SBD/August 14, 2013/Marketing and Sponsorship

Earnhardt Ganassi Racing Parts Ways With Montoya, But Target Deal Stays With Team

Montoya's best Sprint Cup finish with EGR was eighth in '09
Earnhardt Ganassi Racing team owner Chip Ganassi and President Steve Lauletta yesterday decided that EGR "will not bring" back NASCAR driver Juan Pablo Montoya for an eighth season, according to Jenna Fryer of the AP. Montoya has only two wins in 239 combined career starts in NASCAR, and his best season finish was eighth in the '09 Sprint Cup standings. There is "no clear answer to what has been the problem with Montoya," his No. 42 team or the EGR team. It also is "not clear where Montoya goes next" (AP, 8/13). EGR co-Owner Felix Sabates said that it is "too early to speculate on who will replace Montoya other than to say the No. 42 will be on the track with primary sponsor Target." Sabates: "We have a great ride, a great sponsor. We'll keep all of our options open and won't make a decision for a while" (ESPN.com, 8/14). FOXSPORTS.com's Lee Spencer wrote EGR's future still "remains bright." Ganassi last year signed 21-year-old driver Kyle Larson to an eight-year contract, and Larson is "currently competing for Turner Scott Motorsports in the Nationwide Series." While Montoya had "a solid relationship with Target, Larson is a sponsor's dream" because he is "young, attractive, well-spoken and capable of winning" (FOXSPORTS.com, 8/13).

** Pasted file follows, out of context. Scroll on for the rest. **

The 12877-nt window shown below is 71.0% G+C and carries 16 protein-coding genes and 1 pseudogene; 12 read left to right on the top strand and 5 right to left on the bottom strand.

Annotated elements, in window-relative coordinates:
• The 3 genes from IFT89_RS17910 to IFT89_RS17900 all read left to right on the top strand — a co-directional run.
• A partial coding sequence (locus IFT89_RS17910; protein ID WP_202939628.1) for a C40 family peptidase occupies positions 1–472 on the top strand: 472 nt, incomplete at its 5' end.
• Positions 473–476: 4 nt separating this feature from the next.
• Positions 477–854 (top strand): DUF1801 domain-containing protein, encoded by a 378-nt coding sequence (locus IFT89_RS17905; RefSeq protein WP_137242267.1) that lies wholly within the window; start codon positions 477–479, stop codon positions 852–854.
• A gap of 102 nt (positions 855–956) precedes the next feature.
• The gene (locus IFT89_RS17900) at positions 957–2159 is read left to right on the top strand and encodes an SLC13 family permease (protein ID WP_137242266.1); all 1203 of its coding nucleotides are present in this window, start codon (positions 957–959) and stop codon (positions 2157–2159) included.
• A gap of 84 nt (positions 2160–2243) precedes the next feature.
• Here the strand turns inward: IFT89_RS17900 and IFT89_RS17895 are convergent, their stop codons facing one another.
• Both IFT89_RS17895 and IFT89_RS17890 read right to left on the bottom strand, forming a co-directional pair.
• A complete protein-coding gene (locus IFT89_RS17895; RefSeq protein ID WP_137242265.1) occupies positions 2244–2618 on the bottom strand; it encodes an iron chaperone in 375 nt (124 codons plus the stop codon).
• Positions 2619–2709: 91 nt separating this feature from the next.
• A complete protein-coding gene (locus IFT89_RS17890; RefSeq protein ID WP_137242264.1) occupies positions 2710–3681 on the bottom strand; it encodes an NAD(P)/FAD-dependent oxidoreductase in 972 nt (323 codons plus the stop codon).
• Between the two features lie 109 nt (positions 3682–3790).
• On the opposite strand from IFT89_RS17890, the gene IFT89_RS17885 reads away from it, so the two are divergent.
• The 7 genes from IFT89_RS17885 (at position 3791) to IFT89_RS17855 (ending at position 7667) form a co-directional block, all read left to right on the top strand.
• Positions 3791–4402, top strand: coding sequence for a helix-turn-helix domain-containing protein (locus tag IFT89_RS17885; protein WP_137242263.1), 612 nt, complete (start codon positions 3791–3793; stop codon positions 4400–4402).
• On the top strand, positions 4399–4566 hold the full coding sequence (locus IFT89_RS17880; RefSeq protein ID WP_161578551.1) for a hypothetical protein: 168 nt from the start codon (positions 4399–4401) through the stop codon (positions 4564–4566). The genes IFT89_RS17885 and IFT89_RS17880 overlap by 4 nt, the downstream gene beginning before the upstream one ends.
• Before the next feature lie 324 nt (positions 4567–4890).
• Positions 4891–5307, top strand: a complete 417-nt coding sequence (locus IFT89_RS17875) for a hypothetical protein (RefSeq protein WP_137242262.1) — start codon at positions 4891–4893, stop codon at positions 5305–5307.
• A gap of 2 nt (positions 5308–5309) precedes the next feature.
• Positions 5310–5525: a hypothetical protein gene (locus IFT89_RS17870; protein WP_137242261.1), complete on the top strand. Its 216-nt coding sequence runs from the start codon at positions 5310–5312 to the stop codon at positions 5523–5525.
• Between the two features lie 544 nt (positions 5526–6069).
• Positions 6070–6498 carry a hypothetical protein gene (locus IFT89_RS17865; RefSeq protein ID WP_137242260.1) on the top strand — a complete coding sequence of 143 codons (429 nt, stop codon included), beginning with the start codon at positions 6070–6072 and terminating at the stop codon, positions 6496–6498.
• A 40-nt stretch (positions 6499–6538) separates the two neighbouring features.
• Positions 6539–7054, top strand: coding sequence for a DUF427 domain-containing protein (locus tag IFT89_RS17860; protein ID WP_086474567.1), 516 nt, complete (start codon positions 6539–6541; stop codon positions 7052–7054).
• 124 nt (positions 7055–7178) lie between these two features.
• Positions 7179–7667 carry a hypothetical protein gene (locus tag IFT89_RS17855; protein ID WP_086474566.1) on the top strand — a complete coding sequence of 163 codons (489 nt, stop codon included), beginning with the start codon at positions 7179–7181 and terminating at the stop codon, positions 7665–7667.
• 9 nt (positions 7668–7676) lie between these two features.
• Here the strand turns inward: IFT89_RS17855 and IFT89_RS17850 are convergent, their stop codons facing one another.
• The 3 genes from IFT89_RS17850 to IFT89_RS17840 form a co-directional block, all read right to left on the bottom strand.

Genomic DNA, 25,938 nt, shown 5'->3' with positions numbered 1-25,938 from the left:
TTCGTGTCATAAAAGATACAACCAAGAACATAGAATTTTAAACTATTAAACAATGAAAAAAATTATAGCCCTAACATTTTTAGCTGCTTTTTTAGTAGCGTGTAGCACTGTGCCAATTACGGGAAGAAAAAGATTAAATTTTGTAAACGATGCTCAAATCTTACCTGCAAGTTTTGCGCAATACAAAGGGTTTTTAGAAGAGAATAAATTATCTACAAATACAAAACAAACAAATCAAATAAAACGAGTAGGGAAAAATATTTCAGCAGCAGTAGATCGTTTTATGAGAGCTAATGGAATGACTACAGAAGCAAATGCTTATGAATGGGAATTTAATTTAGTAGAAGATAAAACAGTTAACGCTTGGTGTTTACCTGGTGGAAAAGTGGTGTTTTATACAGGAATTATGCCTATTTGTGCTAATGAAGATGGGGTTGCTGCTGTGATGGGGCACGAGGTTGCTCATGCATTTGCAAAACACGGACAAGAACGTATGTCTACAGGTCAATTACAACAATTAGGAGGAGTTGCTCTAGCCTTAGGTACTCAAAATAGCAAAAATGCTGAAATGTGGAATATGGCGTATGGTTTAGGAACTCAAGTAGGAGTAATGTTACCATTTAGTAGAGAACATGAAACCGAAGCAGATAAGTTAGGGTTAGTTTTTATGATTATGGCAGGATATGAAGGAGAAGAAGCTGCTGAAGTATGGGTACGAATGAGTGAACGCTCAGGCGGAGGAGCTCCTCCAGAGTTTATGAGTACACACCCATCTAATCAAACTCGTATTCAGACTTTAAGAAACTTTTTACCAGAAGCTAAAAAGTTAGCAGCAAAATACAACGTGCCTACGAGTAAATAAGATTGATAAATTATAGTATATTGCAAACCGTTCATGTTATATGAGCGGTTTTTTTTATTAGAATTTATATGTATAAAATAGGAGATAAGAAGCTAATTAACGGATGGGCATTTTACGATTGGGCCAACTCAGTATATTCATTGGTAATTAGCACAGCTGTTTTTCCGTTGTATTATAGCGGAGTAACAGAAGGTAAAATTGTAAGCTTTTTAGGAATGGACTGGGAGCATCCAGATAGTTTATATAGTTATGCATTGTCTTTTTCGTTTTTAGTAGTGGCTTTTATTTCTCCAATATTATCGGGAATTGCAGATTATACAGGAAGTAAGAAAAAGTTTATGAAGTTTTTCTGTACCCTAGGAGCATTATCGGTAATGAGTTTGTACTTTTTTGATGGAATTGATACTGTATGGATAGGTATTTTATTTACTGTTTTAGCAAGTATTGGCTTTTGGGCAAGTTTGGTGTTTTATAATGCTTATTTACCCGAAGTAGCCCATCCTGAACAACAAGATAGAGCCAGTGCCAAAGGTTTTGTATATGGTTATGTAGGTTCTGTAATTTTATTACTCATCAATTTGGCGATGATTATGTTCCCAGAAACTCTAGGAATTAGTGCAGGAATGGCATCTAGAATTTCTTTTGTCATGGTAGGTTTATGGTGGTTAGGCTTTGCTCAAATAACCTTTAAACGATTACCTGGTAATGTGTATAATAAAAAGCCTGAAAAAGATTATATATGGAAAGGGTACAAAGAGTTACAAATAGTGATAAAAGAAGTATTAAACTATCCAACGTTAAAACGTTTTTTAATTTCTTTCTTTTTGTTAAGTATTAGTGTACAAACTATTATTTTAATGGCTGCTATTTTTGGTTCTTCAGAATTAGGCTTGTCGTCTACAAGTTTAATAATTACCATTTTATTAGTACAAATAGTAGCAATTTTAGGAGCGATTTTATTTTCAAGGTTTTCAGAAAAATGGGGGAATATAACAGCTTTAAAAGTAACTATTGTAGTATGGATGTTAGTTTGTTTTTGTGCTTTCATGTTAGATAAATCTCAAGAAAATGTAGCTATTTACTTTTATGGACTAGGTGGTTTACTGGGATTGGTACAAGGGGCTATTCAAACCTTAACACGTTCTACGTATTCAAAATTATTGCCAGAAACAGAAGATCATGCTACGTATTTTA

DREAM A LITTLE DREAM: SPORTING NEWS' Bob Pockrass wrote yesterday's announcement that Brian Vickers will drive the '14 and '15 Sprint Cup seasons with full-season backing from Aaron's "was nowhere near a foregone conclusion, and far from a rubber stamp." Aaron’s "has a CEO who is 18 months on the job, and a chief marketing officer who joined the company in January." Vickers "got off to a good-but-not-great start to the season," and Hendrick Motorsports is "courting Aaron's to pour more money into 17-year-old Chase Elliott’s career." Vickers said, "Educating them on who I was, educating themselves on the sport and MWR was a long process with a lot of unknowns." Pockrass noted Vickers "had to work off the track -- he attended the Aaron's national sales meeting, where he got to know the Aaron's brass" (SPORTINGNEWS.com, 8/13).
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